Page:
Government forces reported more than 100 rebels killed on today as battles intensified in north Yemen two days after the government urged a ceasefire, although a spokesman for the Muslim Shi'ite rebellion disputed the claim.
Yemen, an impoverished state of some 23 million people on the tip of the Arabian Peninsula, is battling al Qaeda militants and secessionist discontent in the south, as well as the rebellion in the mountainous north bordering Saudi Arabia.
"There has been a discovery of 100 bodies belonging to Houthi rebels on the sides of the roads outside Haraf Sufyan," said a government statement released to the media.
"It seems these are members who had attempted to escape from the fierce fighting in Sufyan city and were chased down."
The government said two rebel leaders, named as Mohsen Hadi al-Qaoud and Saleh Jarman, had been killed in the Haraf Sufyan area of Amran province and others arrested.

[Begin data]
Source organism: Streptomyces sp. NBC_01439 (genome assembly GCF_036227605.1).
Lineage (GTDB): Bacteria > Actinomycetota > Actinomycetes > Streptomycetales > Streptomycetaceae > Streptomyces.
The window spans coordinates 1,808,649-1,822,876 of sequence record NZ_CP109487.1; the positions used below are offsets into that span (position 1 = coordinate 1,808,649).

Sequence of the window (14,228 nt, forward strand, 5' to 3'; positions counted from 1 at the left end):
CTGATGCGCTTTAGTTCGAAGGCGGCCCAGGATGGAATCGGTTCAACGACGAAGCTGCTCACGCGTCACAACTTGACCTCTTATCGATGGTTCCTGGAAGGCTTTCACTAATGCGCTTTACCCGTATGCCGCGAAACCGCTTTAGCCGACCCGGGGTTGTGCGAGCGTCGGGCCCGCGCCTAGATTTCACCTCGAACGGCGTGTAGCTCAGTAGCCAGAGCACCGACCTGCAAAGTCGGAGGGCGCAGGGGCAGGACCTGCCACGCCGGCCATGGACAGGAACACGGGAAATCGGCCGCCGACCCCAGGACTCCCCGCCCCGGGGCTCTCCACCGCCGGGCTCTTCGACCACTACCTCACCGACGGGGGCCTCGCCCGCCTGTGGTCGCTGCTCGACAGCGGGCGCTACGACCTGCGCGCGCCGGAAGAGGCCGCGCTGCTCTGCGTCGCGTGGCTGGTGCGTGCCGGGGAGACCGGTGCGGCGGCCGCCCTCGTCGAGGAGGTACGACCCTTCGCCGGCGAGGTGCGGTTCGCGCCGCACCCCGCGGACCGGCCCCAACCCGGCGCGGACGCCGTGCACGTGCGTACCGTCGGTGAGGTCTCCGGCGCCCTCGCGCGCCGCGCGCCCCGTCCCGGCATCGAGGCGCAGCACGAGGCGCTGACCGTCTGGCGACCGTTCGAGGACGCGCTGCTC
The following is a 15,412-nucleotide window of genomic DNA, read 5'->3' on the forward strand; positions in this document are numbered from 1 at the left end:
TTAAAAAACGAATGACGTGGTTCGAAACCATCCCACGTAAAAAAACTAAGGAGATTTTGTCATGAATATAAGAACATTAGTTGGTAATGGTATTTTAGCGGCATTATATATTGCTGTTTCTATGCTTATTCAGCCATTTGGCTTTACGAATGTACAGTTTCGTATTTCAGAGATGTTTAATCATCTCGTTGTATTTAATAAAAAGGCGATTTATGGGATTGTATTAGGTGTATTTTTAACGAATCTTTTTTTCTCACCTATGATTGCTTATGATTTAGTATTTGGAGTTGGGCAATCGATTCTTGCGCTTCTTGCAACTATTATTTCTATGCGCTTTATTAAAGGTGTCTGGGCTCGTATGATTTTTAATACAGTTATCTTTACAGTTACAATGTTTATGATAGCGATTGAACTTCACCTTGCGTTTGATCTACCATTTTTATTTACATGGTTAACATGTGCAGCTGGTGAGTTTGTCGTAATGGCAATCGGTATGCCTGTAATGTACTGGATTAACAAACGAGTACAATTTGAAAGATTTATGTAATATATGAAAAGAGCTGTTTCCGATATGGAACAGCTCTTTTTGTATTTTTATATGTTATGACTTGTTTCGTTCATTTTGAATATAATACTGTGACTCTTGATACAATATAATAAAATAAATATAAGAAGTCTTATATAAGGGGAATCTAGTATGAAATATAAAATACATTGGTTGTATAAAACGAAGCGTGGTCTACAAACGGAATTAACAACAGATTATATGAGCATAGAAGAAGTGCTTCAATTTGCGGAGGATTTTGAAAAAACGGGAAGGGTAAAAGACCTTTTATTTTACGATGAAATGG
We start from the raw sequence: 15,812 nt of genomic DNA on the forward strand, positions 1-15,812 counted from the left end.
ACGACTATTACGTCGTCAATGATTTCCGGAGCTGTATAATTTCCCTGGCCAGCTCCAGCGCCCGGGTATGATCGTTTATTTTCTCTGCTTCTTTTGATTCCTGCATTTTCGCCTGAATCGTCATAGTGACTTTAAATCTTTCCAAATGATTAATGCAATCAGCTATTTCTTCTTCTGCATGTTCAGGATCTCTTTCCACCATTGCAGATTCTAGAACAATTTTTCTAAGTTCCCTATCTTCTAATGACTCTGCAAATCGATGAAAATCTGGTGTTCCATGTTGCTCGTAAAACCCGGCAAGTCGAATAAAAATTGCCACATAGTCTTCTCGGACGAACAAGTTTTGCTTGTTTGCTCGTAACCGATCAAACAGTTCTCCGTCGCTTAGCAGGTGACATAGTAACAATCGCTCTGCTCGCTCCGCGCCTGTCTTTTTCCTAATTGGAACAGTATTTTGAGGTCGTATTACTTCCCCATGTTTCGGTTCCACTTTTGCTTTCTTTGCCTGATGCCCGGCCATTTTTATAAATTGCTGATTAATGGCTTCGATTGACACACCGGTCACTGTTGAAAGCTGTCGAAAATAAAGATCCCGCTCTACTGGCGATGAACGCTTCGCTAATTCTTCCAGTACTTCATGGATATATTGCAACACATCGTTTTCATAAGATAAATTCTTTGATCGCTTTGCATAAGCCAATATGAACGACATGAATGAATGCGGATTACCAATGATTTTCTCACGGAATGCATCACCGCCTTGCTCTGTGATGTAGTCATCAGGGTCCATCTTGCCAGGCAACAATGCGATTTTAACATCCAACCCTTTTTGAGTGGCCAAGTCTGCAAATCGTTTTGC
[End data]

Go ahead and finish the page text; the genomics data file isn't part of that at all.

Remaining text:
Mohammed Abd al-Salam, spokesman for the rebels who the government refers to as Houthis after the tribal name of their leader, said the death toll given by the government was too high, and declined to comment on the fate of Qaoud and Jarman.
Salam is based in Saada province, neighbouring Amran.
The rebels said earlier in a statement Yemeni planes had bombed a commercial district near Saada city. A military source said the raid targeted a petrol station used to supply the rebels.
On Friday the government reiterated ceasefire conditions to the rebels, who rejected the proposal last week.
President Ali Abdullah Saleh said the government "would face this sedition in a decisive way" if the rebels rejected peace.
Yemeni forces have used air strikes, tanks and artillery in an offensive described by officials as an attempt to crush the revolt led by Abdul-Malik al-Houthi.
The US embassy in Sanaa issued a statement urging both parties to return to a ceasefire agreement reached last year, and demanding both parties ensure security of relief workers and the safe passage of emergency relief supplies to camps housing internally displaced persons.
The rebels are adherents of the Zaydi branch of Shi'ite Islam, a tribal minority in mostly Sunni Muslim Yemen.Reuse content